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Imagine coming home to find all of your possessions destroyed in a fire or other catastrophe. Your landlord’s insurance policy won’t protect you; it covers only the building repairs, not your personal belongings. That’s when it pays to have the best renters insurance in place for your needs.
What renters insurance covers
- Personal belongings that are damaged or destroyed due to fire, tornadoes, theft, vandalism, explosions and other events. Think about how much it would cost to buy new furniture, appliances, clothing, jewelry and everything else. If that’s a scary thought, renters insurance is a wise choice. There are two types of reimbursement. “Actual cash value” reimburses you the cost of replacing your belongings minus depreciation. “Replacement cost” reimburses you the cost of replacing your stuff with new items. Go for a replacement cost policy if you want to avoid surprises in reimbursement if you have a claim.
Think about how much it would cost to buy new furniture, appliances, clothing, jewelry and everything else. If that’s a scary thought, renters insurance is wise.
- Your liability if you’re sued for damage or injuries that you or your family cause to others. Renters insurance also pays for your legal defense in these cases. Policies also provide some level of no-fault medical coverage, so if you cause other people injury, they can get their medical bills paid by your insurer without suing you. However, limits can be as low as $1,000.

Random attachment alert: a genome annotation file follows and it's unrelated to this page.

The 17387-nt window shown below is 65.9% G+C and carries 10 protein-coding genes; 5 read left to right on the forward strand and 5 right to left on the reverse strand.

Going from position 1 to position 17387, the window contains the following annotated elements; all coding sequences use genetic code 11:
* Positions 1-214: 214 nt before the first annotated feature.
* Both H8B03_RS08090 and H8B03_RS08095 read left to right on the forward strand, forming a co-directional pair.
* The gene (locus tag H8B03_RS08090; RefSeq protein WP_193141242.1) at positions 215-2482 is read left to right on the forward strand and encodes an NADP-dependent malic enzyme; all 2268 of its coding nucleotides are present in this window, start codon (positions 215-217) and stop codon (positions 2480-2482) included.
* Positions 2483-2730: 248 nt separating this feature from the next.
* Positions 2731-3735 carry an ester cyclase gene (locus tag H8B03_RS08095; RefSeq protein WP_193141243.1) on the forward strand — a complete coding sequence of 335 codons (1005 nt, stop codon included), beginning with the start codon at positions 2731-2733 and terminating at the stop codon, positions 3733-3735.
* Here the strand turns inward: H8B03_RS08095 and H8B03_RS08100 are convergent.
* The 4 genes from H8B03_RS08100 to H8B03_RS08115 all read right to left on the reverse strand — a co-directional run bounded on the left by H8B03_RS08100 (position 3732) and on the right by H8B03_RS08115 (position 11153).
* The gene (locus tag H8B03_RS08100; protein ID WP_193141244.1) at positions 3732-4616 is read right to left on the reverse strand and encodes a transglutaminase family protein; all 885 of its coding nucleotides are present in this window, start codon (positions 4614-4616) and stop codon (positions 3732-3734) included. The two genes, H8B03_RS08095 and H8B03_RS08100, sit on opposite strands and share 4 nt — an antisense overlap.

- Extra costs if you have to live somewhere else because your home was damaged by a problem covered by your policy. This “additional living expenses” insurance pays for things like hotels and restaurant meals.
What it costs: The average renters insurance policy costs $190 a year, according to the latest data from the National Association of Insurance Commissioners. The most expensive state for renters insurance is Mississippi, with an average of $262 a year, and the cheapest is North Dakota, with an average of $115.
Picking the right policy: 6 common scenarios
|You have a roommate||Some insurers let roommates share a renters insurance policy, in states where it’s allowed. But just because you can share doesn’t mean it’s a good idea. Before you sign a policy, have a frank discussion with your roommate about how to share insurance payments — especially if your roommate has a lot of stuff that could drive up the cost of the quote. Be sure you agree, too, on the type of renters insurance coverage you’ll get.|
|You’re on a tight budget||To reduce the policy cost, consider increasing your deductible. That’s the amount deducted from your claim check for a property loss. But first ask yourself: How much can you pay out of pocket in the event of a damage claim?|
|You would want brand-new items if your stuff was destroyed||Buy a renters insurance policy with “replacement cost” coverage. It typically costs a bit more than an “actual cash value” policy, but it pays to replace your possessions with similar new ones. Lost your TV in a fire? Replacement cost coverage pays for a brand new one just like it.|
|You own expensive items like jewelry||Renters insurance typically caps the amount it pays for jewelry theft at $1,500. To add coverage, buy a “floater,” also called “scheduled” jewelry coverage. That way you can insure the jewelry for its full value.|
|You have a dog||A lawsuit against you over a dog bite could ruin your finances for years. If you want coverage for this, make sure dog bites are covered by the liability portion of your renters insurance policy.|
|You want more liability protection||Buy umbrella insurance, which gives you an additional layer of liability coverage above the limits of renters insurance.|
We used the following data, weighted equally on a 20-point scale, to evaluate large companies offering renters insurance and assign star ratings on a scale of 0 to 5:
- J.D. Power renters insurance satisfaction scores for 2017.
- Complaints to state regulators as tabulated by the National Association of Insurance Commissioners.